Plan for Riyadh’s Al-Aridh National Park approved

Updated 24 November 2016

Plan for Riyadh’s Al-Aridh National Park approved

RIYADH: The final plan for the setting up of Al-Aridh National Park was approved on Tuesday at a meeting of Riyadh Development Authority (ADA), chaired by Riyadh Gov. Prince Faisal bin Bandar.
Speaking to the press, the governor said that the 4,400 square km area will be transformed into a major national park to make it a destination for eco-tourism.
A committee, under the chairmanship of the Riyadh governor, has been appointed to oversee the implementation of the project.
A comprehensive plan for the park has been chalked out, Ibrahim bin Muhammad Al-Sultan, president of the ADA and member of the High Commission for the Development of Arriyadh, said. The meeting also reviewed the road and rail projects in the region.
The Riyadh Downtown Development Program is the manifestation of a comprehensive development concept adopted by the High Commission for the Development of Arriyadh since its establishment. The program aims to transform downtown Riyadh into a national historical, administrative and cultural center. The program was initially launched during the commission’s second meeting of 2012.
Its objectives are: the conservation of urban and cultural heritage; preservation of existing commercial activities; creation of more employment opportunities; diversification of housing patterns; achievement of social and demographic balance; and consolidation of urban security, in addition to improvement of the area’s road network and public utilities.
According to the plan, downtown Riyadh is bordered by Al-Washem Street and Omar bin Al-Khattab Street in the north; Al-Kharj Road in the east; Ammar bin Yasir Street and Al-A’sha Street in the south; and Imam Abdulaziz bin Muhammad Street in the west with a total area of 15 square km.
The plan added more space to local open areas and parks by providing additional public arenas and open spaces linked to the public transport stations via safe pedestrian walkways. More open spaces will be added to the area that extends from south of the King Abdul Aziz Historical Center to the Qasr Al-Hukm district along the cultural and heritage route that will be a main component of the plan.
The plan also includes expansion of Salam Park eastward, establishment of public gardens and parks to serve the area and the city in general, and afforestation along the main roads and streets.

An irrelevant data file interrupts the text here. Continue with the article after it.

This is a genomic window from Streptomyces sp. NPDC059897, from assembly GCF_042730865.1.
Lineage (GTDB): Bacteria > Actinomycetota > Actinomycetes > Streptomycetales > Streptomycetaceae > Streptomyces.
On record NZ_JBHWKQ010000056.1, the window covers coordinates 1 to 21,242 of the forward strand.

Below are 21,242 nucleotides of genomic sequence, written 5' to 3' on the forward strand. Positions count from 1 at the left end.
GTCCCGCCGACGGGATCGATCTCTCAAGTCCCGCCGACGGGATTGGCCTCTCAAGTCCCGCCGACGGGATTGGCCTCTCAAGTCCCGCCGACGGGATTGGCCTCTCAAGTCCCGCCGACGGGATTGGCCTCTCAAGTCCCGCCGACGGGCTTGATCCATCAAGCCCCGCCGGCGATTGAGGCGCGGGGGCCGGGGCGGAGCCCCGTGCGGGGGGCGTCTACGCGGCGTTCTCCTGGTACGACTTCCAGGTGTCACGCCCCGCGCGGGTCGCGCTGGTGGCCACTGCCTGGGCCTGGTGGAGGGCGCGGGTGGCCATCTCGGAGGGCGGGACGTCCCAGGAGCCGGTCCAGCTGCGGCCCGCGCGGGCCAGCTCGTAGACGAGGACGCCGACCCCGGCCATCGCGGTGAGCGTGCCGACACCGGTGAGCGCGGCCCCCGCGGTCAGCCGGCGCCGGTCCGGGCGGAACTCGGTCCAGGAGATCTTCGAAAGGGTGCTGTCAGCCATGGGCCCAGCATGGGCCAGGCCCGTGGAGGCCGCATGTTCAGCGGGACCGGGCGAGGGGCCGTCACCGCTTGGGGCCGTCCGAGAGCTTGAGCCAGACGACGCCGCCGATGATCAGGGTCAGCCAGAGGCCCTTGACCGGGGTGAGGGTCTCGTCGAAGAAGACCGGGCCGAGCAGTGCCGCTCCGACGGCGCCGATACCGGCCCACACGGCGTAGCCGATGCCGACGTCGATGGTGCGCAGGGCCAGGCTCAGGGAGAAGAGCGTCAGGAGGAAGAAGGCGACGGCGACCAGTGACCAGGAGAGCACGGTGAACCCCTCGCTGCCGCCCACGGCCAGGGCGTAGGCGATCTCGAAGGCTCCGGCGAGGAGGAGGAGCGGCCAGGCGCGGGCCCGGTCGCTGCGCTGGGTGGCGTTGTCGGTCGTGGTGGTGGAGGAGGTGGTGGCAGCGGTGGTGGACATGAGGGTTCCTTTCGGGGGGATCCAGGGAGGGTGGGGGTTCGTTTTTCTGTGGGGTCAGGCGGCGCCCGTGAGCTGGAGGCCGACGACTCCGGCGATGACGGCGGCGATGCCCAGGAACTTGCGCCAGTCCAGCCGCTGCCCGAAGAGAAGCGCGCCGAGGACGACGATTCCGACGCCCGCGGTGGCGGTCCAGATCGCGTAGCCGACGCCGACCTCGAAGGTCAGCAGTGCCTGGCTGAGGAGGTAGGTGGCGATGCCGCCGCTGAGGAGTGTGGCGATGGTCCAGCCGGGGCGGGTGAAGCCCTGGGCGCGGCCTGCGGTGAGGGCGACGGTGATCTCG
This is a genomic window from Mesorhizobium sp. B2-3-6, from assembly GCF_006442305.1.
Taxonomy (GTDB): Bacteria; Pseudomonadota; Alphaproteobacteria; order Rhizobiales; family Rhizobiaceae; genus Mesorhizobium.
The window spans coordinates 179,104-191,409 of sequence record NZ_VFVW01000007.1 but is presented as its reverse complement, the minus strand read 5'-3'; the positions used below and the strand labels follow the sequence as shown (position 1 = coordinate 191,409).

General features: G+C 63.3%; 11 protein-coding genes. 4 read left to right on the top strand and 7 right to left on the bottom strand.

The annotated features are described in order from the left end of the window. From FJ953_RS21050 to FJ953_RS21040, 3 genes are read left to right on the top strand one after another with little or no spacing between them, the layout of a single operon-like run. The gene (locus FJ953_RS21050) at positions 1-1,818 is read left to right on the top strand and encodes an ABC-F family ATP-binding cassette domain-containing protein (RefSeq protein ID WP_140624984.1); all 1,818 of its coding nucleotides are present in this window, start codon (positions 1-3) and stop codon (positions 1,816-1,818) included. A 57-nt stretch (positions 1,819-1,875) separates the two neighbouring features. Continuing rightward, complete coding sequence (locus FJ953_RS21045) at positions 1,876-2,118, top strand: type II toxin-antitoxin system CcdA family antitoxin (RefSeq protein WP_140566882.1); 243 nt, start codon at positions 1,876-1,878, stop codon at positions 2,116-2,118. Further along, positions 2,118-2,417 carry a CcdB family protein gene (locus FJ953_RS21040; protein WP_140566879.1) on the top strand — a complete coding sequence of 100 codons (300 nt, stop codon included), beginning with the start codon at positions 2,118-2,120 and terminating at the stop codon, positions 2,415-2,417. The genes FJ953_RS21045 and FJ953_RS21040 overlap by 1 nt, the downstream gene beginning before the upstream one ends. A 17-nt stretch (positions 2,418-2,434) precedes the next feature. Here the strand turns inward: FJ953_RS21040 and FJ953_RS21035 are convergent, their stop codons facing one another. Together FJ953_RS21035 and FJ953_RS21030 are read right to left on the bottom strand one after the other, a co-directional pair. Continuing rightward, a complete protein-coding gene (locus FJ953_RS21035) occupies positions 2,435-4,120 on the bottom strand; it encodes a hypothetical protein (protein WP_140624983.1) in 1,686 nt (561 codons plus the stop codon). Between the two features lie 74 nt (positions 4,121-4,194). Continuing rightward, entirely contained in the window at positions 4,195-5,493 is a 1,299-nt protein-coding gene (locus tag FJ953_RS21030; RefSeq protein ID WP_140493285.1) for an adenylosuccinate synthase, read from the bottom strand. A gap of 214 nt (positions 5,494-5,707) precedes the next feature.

US court orders Iran to pay $879 million to 1996 Khobar bombing survivors

Updated 59 min 21 sec ago

US court orders Iran to pay $879 million to 1996 Khobar bombing survivors

  • The court ruled that the Iranian government directed and provided material for the attack
  • The Khobar Towers in Saudi Arabia were housing US forces when it was bombed in 1996

DUBAI: A United States federal court held Iran responsible for the 1996 bombing of the Khobar Towers in Saudi Arabia where US forces were housed, and ordered Tehran to pay $879 million to survivors. 

The Khobar Towers was a housing complex in the eastern city of Khobar, near the Abdulaziz Air Base and Saudi Aramco’s headquarters in Dhahran, that housed American servicemen working on Operation Southern Watch.

A truck bomb was detonated on June 25, 1996, near an eight-story building of the housing complex, which killed 19 US Air Force personnel and a Saudi national and wounded 498 others.

The court ruled that the Iranian government directed and provided material support to Hezbollah who detonated the 5,000-pound truck bomb, a Chicago law firm press release said. The attackers reportedly smuggled the explosives used in the attack from Lebanon. 

The lawsuit was brought under the terrorism exception of the US Foreign Sovereign Immunities Act by the 14 injured US airmen and 21 of their immediate family members.

The defendants in the case were listed as the Islamic Republic of Iran, the Iranian Islamic Revolutionary Guards Corps and the Iranian Ministry of Intelligence and Security.

“We will continue to seek to hold the Government of Iran accountable for this terrorist attack as long as is necessary,” said Adora Sauer, the lead attorney of MM LAW LLC.

US District Judge Beryl A. Howell found the defendants liable and awarded the plaintiffs $132 million for pain and suffering, as well as prejudgment interest, for a total compensatory damage award of $747 million and $132 million for punitive damages.

The court also said the plaintiffs are eligible for partial payments from the US Victims of State Sponsored Terrorism Fund, which compensates American victims of acts of international terrorism with funds obtained from fines and forfeitures levied against companies caught illegally laundering money for sanctioned countries and persons. 

The attorneys also intend to pursue enforcement of the judgments through litigation intended to seize Iranian assets.

“The physical and psychological toll on our families has been extremely high, but this judgment is welcome news. More than 20 years on, we want the world to remember the evil that Iran did at the Khobar Towers. Through the work of our attorneys, we intend to do just that,” said Glenn Christie, a retired Air Force staff sergeant crew chief who was severely injured in the bombing.

“The massive explosion took so much from their minds and bodies on the day of the attack in 1996 and every day and night since then. They can now live with that balance justice provides,” according to John Urquhart of the Urquhart Law Firm, who also represents the bombing victims.